So summer’s last leaves blow
banded in the paling sunlight,
and as the weather turns just now
too cool to stay outside,

all our affairs soften
into the collected past,
the honey all gone
from hives closed by winter’s reach

and I reject happiness in order,
precisely in order, to remember it.

Though portentousness may occasionally get the better of it, Union is a big-hearted and reassuringly human collection of poems, and one that’s not without humour. I’d certainly take it over much of the arch clever-clever masquerading as poetry that’s out there just now. Like the portrait of his father-in-law in ‘Spiritual’, the kind of man who “always shook you by the hand / and gave you every drop of wisdom he ever had”, it suggests Share as the sort of poet of which we can sometimes seem in short supply.

this review first appeared in The Poetry Review

Monday, October 13, 2014

"The National Grid plunges us / into darkness...":
PBS Poem of the Week

Poem of the Week on the Poetry Book Society's online bookshop is 'Lights out', from my recent pamphlet of poems, For Real.

Halfway through plates of biryani
and the National Grid plunges us
into darkness ...

Catch it here while you can.


Wednesday, October 08, 2014

Frances Leviston, and The Red Squirrels at Coole

I’ve always wanted to belong to the city of ideas, and it seems to me that membership of such a city is often incompatible with the other kinds of membership on offer along the way. Choices, or compromises, have to be made, and I find myself more and more inclined to say no to some invitations as a way of saying yes to to something closer to that ideal. I found it liberating to refuse both the Poet Laureate’s invitation to write a poem for the Queen’s Jubilee in 2012, and the Poetry Book Society’s attempt to include me in its Next Generation promotion of emerging poets this year. It’s not that I don’t want to be read, or that I object on principal to the business of actively seeking a readership. The question is one of context—do I feel happy in those groupings, in those lights?

A strange bit of posturing, this. Incisive, even admirable stuff from the poet Frances Leviston on Poetry magazine's editor's blog, and well worth reading in full. Any poet of genuine talent should value their citizenship of "the city of ideas", and strive to take their life and writing seriously without the need for official sanction.

But in being at pains to make us aware of her principled refusals - no laureate commissions or PBS endorsements for her, ta very much - Leviston is only really playing her own little marketing game, pitching herself and her work at a different audience; one that will undoubtedly applaud such a brave eschewal of accolades, even if it comes from a prize-winning and commercially-published poet who, variously approved of in other official ways, can now afford to take such calculated risks.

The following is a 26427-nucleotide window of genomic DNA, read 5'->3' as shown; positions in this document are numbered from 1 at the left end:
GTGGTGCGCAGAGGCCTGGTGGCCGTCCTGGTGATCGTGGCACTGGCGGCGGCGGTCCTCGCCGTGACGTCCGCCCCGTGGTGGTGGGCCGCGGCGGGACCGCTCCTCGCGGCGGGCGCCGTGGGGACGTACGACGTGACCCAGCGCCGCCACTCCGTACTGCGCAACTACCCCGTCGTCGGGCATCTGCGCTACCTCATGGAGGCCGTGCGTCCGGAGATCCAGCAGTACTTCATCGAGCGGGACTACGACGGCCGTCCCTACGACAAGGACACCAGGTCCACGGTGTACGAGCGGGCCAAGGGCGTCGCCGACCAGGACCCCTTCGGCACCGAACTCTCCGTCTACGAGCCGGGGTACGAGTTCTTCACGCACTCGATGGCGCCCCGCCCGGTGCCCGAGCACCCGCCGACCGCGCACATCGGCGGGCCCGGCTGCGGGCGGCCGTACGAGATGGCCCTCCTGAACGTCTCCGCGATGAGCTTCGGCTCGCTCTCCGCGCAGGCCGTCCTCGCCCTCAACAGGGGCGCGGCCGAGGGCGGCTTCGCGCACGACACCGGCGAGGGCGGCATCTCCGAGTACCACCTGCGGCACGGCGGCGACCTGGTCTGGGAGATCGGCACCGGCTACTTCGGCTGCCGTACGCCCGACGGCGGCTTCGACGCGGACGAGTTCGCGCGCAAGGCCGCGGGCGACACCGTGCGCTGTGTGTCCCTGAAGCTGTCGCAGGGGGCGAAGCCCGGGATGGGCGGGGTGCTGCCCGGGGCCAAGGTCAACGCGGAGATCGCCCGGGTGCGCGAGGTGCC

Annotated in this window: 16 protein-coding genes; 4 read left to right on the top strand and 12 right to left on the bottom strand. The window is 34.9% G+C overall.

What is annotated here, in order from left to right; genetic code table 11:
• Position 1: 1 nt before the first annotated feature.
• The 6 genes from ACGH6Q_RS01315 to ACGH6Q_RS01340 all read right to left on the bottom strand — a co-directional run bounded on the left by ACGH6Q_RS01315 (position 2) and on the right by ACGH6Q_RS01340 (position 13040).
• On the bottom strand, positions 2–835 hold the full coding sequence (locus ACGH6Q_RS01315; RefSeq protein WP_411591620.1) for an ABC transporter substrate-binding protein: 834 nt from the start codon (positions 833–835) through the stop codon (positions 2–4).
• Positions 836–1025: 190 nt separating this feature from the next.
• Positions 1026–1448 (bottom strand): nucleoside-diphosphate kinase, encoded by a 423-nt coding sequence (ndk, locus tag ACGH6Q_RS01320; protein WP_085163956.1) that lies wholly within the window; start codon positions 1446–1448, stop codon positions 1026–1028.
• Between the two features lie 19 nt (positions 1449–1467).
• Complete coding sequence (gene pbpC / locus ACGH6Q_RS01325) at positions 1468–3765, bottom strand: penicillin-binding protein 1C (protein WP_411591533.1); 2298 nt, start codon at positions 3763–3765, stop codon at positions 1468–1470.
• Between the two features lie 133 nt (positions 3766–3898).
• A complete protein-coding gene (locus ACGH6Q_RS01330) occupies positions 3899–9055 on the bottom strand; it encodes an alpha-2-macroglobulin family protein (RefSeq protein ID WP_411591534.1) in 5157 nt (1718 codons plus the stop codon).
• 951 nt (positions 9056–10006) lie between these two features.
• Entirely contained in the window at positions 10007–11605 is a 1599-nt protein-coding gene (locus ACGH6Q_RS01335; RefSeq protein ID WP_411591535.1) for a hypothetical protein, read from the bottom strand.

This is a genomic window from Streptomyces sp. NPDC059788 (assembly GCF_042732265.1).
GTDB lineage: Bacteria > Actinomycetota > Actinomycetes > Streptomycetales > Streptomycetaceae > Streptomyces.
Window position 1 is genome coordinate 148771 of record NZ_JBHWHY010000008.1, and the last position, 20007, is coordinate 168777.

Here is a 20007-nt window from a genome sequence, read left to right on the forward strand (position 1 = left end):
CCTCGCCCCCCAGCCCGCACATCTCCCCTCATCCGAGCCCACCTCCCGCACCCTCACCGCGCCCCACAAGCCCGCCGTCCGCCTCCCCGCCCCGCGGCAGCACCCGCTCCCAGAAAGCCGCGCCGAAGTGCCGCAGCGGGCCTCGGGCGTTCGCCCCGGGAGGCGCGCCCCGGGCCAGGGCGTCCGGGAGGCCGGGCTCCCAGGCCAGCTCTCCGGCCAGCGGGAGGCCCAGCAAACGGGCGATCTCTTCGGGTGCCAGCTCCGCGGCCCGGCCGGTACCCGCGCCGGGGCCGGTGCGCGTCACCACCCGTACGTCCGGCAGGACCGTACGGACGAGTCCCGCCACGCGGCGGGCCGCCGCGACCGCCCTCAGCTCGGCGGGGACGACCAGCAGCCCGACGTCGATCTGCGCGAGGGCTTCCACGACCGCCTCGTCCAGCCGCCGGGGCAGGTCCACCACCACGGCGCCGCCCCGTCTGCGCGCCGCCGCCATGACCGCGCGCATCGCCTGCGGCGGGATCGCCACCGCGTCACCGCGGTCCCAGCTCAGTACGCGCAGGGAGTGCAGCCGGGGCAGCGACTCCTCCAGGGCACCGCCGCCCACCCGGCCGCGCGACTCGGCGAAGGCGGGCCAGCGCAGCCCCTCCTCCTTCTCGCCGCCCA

To put it less cynically: if Leviston were published by a smaller independent press - even, say, by bigger players like Bloodaxe or Seren - and there hadn't been such a fanfare around her first book, and consequent opportunities afforded her and her writing, you have to wonder whether things might just be a little different. The sentiments and values she expresses are admirable, of course - even if keeping one's head firmly up in the firmament of "the city of ideas" does smack worryingly of a writer whose feet seem a long way from the ground. But given the officially-sanctioned accolades and awards she has happily accepted to arrive where she is - Eric Gregory Award from the Society of Authors, PBS Recommendation for her first book, Forward Prize and T S Eliot Prize shortlistings; all perceivable as compromised groupings under certain lights  - a couple of brave eschewals doesn't look much like the aesthetic high road she seems to imply. Especially when one such accolade that Leviston has chosen to reject - the Next Generation 2014 promotion - is less about individual validation, and much more about committing to an attempt to seriously raise poetry's public profile, without diminishing the cerebral and emotional, perspective-shifting challenges that genuine verse poses.

I say all this, incidentally, as someone who enjoyed and admired Public Dream, Leviston's first collection, very much. Her poetry is, I think, the real deal, and more than deserving of the attention and awards it has received. But there seems to be, at best, some forgetful self-delusion at work in this piece, and at worst, a level of contempt for the intelligence of much of her audience, thinly and unconvincingly veiled as whiter-than-white, holier-than-thou artistic purity. Red squirrels indeed.

Monday, October 06, 2014

"A pimped-out souped-up pussy-magnet": Nick Laird's Go Giants - review

Pick up a new poetry collection next time you’re in your local indie bookshop and, chances are, on the dust jacket, you’ll find the usual publisher’s puff. You know the kind of thing: a smart but predictable blurb extolling the brilliance of the poems therein, or else a few quotes from reviews and contemporaries. Should you happen on Nick Laird’s third book of poems, Go Giants, though, you’ll spot something else – a freewheeling paean that (and I say this at the happy risk of furnishing Faber with an endorsement to pin on Laird’s follow-up) is up there with the best hymns to poetry you’ll come across. Making a mockery of those who reckon the living art form ‘a joke; outmoded as the nose flute’ or else ‘a pimped-out souped-up pussy-magnet’, i.e. just the kind of X Factor-type fuckwittery that would put poetry ‘to a phone-in vote’, this title-less prologue conjures a personal reminiscence that stops you in your tracks. Here we find poetry ‘mooching round the back of the loading dock at the meat factory’, a kind of ‘sympathetic magic’ at odds with the machinations of profit and want; a juncture, as Laird fancies it, ‘of the two kinds of real, the act caught in the act’. ‘And if it so happens that you are the flawed compensation for our having just the one go’, our poet concludes, ‘it does for me, or very nearly’.